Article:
Motivated by family and friends, Emerson students complete Boston Marathon


On Monday, during the 119th annual Boston Marathon, Emerson students Morgan Kennedy and Cristina Ashbaugh experienced the storied 26.2-mile run in the cold rain.

Kennedy, a junior communication studies major, ran Boston for the second time this year, finishing in four hours, 18 minutes, and 13 seconds, with an average pace of nine minutes and 51 seconds per mile, according to the official results.

“I didn’t do as well as I’d hoped, but it was still a personal record for me,” said Kennedy. “The conditions were pretty tough, so all things considered, I was happy about it.”

Her previous fastest marathon time was four hours and 31 minutes in the New York City Marathon.

Kennedy, 21, said that although she had run the course before and knew what she was getting herself into, it was still harder than she expected. She said it was her father, with whom she was running the race for a second time, and the spectators along the streets that kept her motivated.

“Seeing [my dad] right in front of me made me want to keep going and keep up with him,” said Kennedy. “Once I got to the top of Heartbreak Hill, I was in a lot of pain, and all I wanted to do was stop, but [the Boston College students] were so supportive that I actually started crying. But I never stopped running, and I definitely have them to thank for that.”

Kennedy said she plans to run Boston next year, and in the meantime, will be training for the Marine Corps Marathon in Washington D.C. this October.

Ashbaugh, a freshman political communication major, said she had originally hoped to run her first marathon this year in under four hours, but when she was put on crutches just a few days before the race, her goals shifted a little.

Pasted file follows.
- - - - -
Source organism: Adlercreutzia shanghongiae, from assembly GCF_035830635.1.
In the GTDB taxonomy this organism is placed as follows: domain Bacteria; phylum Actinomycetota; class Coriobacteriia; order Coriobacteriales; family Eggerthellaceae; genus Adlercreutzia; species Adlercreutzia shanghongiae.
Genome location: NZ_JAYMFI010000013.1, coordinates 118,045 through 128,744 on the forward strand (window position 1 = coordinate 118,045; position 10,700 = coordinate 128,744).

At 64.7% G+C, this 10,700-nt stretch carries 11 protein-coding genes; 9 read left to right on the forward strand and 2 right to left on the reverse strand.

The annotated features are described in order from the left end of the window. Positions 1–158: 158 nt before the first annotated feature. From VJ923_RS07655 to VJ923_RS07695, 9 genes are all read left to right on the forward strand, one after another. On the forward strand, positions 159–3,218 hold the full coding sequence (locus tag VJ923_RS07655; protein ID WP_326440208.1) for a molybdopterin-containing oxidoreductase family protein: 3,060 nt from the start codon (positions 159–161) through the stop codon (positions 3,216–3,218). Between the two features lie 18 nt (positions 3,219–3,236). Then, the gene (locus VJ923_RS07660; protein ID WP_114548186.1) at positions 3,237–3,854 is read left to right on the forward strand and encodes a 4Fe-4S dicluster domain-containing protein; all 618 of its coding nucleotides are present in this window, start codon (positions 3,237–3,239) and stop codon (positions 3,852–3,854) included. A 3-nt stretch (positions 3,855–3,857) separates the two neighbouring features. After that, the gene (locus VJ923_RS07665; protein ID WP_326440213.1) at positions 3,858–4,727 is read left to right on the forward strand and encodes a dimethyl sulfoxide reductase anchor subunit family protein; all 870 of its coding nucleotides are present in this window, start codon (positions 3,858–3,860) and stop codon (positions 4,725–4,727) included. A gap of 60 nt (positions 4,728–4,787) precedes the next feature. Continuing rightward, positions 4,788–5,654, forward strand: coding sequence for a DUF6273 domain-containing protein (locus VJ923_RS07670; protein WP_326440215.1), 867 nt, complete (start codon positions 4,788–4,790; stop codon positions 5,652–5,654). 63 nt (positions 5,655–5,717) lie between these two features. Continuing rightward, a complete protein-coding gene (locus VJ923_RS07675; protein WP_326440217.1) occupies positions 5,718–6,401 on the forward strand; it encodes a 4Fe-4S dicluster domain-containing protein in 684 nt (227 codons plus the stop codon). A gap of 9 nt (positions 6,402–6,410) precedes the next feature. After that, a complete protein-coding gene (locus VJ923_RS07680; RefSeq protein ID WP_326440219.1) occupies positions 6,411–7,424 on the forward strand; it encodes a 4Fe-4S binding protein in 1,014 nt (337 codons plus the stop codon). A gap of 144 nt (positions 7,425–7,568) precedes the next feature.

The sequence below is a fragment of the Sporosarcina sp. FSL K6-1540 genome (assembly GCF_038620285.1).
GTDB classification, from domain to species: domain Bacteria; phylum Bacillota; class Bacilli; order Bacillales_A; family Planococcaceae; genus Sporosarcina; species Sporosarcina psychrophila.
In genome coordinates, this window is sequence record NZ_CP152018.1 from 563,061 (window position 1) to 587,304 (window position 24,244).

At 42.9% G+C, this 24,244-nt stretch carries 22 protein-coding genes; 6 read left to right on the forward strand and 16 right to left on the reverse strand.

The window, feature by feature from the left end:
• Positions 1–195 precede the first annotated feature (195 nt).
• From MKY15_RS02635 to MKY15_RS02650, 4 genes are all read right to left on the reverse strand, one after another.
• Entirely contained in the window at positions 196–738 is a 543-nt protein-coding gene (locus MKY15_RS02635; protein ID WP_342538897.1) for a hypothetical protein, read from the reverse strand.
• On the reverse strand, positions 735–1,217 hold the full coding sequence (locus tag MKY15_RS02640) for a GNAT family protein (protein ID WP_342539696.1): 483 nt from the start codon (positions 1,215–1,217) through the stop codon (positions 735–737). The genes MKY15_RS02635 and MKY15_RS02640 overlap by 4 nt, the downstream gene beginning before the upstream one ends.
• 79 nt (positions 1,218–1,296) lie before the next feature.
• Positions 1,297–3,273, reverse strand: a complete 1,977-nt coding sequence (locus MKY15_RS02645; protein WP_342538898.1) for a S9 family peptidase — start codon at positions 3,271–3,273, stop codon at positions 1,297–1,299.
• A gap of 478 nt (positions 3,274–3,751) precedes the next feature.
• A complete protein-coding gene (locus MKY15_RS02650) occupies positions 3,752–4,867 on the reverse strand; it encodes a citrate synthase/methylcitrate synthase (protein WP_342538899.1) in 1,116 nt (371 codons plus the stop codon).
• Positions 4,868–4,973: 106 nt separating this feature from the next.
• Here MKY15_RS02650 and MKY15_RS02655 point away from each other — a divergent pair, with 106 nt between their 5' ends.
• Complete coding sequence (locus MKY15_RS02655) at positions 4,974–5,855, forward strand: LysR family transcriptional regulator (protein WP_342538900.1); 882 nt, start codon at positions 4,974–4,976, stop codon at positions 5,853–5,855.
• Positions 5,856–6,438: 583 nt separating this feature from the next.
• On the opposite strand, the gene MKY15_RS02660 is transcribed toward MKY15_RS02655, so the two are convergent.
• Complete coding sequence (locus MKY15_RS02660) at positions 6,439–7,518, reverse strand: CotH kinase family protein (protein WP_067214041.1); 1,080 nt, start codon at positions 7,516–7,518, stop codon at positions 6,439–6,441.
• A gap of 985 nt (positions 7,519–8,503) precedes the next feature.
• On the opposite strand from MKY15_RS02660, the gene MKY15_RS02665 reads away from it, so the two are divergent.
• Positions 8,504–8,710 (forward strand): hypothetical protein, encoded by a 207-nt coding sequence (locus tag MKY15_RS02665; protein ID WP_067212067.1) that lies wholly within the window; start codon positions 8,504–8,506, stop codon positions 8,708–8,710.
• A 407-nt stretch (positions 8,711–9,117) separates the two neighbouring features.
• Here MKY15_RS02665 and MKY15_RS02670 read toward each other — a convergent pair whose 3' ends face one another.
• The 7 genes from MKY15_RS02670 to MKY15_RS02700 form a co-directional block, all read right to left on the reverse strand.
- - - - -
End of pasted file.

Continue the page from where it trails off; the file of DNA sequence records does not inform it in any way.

“I just want to run and finish and enjoy my experience,” she told the Beacon before the marathon.

Ashbaugh, 18, finished in four hours and 34 minutes, with an average pace of 10 minutes and 29 seconds per mile.

“For my first marathon I’ve just come to accept my time and move on,” said Ashbaugh. “I started the first half at a pace that would have broken four hours if I kept it, but around mile 16-17, right before Heartbreak Hill, my knee started to give in and I just struggled the rest of the race.”

Ashbaugh said the weather that day was a major factor.

“It was raining and 40 degrees the entirety of the race, which was really difficult to run through,” she said, “especially since I was wearing shorts and a singlet.”

Like Kennedy, Ashbaugh said she found motivation in the people she saw standing on the sidelines.

“I knew my [Alpha Epsilon Phi] sisters were at the finish line, and my boyfriend and all of his friends were at Kenmore Square waiting for me to arrive, and I just had to keep going,” she said.

Although she said she doesn’t intend to run another marathon anytime soon, Ashbaugh said she wouldn’t trade the experience for anything, and does plan to run two half-marathons this summer in her hometown of San Francisco.

“Half-marathons are a much more manageable and relaxing race,” said Ashbaugh. “I’m not sure if I will run Boston again, just because it turned into a full-time job for me, between the fundraising and the training, but I’m sure in a few weeks I’ll be wanting to do it all over again.”